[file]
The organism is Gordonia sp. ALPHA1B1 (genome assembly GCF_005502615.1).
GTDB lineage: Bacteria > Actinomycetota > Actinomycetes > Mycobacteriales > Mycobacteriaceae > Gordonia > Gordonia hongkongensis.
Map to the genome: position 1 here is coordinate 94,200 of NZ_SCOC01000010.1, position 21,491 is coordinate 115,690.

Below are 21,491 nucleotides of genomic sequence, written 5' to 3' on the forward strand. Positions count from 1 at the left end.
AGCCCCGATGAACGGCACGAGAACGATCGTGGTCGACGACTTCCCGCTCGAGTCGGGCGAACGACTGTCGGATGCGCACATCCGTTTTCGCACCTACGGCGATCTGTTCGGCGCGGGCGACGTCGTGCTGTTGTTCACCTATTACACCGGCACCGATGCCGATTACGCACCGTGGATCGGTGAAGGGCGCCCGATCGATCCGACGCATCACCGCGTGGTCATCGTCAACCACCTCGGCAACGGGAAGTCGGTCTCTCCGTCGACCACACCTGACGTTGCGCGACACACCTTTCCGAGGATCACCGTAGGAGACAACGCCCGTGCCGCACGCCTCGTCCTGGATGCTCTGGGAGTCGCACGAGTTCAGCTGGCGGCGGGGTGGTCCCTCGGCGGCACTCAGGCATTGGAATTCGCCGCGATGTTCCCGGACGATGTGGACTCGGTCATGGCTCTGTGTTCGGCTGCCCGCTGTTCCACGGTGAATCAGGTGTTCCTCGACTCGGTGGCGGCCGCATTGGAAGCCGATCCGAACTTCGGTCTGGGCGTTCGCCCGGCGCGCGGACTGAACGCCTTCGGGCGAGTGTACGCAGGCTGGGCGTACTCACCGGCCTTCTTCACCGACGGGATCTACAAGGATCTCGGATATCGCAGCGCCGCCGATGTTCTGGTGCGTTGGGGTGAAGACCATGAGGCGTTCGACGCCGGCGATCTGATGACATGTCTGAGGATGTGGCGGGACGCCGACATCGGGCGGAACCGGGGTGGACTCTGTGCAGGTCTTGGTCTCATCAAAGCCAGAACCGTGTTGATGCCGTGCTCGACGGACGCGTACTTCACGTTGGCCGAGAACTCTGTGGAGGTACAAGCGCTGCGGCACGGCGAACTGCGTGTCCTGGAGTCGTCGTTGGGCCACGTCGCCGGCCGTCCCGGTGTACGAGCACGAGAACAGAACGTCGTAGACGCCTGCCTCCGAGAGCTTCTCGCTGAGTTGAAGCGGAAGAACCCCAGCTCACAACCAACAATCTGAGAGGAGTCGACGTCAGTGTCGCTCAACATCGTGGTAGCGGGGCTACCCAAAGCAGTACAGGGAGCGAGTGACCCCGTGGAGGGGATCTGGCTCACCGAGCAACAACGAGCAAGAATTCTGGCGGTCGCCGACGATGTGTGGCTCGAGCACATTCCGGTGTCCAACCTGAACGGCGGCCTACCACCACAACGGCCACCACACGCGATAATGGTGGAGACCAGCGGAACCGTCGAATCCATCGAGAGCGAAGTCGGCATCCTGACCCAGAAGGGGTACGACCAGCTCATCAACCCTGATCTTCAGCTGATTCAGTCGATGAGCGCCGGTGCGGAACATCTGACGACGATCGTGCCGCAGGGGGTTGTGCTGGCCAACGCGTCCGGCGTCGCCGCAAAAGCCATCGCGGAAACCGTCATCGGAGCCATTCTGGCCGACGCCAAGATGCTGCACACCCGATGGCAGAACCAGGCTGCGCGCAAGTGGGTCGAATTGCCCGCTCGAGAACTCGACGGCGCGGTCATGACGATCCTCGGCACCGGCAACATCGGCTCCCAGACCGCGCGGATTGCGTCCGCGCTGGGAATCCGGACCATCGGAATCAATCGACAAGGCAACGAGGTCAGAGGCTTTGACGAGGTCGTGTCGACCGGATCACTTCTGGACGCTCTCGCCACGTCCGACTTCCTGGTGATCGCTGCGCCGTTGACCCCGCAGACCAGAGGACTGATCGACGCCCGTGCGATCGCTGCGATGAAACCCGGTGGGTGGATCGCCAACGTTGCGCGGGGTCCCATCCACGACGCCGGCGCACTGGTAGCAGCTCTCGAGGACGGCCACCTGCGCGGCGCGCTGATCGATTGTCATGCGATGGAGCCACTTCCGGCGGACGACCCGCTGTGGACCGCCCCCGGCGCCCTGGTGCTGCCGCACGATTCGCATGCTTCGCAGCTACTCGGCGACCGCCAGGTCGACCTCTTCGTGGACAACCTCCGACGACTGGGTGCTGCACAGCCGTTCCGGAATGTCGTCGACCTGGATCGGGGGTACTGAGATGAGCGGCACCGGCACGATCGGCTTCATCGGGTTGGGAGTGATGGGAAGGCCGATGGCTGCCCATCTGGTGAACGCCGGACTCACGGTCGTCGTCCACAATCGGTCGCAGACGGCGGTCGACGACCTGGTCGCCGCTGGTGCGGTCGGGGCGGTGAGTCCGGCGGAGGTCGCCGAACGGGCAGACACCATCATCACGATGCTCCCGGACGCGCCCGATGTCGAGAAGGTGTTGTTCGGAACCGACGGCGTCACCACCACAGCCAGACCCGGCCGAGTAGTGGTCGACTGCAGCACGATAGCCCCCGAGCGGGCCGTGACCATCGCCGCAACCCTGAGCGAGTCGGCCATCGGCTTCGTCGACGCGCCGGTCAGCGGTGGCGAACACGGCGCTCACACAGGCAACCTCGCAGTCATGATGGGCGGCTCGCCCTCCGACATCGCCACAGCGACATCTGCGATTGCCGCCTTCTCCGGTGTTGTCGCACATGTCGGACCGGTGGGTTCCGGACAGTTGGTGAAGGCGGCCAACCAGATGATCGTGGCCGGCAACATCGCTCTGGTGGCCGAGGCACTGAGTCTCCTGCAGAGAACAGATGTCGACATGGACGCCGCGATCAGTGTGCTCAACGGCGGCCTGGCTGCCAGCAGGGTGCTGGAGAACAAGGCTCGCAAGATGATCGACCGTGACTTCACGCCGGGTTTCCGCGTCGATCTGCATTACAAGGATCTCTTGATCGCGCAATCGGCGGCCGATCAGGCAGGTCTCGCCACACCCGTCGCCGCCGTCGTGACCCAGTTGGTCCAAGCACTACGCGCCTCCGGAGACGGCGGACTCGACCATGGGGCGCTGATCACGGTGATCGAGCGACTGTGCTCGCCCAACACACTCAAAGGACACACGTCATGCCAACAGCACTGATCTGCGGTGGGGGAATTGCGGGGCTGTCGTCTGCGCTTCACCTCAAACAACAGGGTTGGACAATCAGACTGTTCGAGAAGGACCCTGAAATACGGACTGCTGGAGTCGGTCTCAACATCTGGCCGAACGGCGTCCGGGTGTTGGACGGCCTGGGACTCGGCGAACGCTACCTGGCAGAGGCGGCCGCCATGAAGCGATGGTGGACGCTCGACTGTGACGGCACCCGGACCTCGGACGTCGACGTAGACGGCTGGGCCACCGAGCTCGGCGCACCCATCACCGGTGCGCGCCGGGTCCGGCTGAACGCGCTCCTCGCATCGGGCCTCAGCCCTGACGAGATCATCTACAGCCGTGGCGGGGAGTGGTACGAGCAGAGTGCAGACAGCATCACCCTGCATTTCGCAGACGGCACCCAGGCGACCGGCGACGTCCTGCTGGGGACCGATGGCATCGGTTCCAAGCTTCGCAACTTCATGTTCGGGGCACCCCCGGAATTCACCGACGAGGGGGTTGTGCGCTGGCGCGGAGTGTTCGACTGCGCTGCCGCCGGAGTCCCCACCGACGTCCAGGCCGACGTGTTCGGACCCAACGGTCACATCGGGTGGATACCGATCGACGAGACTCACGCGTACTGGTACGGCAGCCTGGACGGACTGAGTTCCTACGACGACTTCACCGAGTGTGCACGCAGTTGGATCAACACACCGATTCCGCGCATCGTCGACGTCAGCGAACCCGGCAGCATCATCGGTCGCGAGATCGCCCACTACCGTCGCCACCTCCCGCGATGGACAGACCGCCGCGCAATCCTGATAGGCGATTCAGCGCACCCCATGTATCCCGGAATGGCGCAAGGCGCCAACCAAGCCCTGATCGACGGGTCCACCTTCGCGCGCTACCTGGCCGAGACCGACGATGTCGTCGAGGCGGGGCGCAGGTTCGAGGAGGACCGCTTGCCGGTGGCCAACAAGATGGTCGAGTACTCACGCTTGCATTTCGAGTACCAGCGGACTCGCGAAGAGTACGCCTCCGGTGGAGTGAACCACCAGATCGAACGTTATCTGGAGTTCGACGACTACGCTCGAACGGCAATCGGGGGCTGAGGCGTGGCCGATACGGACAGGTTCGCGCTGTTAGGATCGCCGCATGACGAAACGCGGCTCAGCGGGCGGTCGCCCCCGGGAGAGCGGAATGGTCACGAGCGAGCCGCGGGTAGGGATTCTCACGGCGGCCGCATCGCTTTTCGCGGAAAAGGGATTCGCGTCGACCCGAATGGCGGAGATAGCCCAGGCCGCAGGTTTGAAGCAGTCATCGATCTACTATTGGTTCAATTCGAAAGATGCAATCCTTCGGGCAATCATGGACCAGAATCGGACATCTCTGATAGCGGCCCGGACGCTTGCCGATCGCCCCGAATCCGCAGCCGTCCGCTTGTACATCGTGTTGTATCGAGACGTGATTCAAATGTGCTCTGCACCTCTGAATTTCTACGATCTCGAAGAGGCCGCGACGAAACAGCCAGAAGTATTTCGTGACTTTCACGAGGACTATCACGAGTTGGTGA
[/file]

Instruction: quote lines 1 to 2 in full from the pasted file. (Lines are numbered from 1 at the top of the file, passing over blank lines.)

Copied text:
The organism is Gordonia sp. ALPHA1B1 (genome assembly GCF_005502615.1).
GTDB lineage: Bacteria > Actinomycetota > Actinomycetes > Mycobacteriales > Mycobacteriaceae > Gordonia > Gordonia hongkongensis.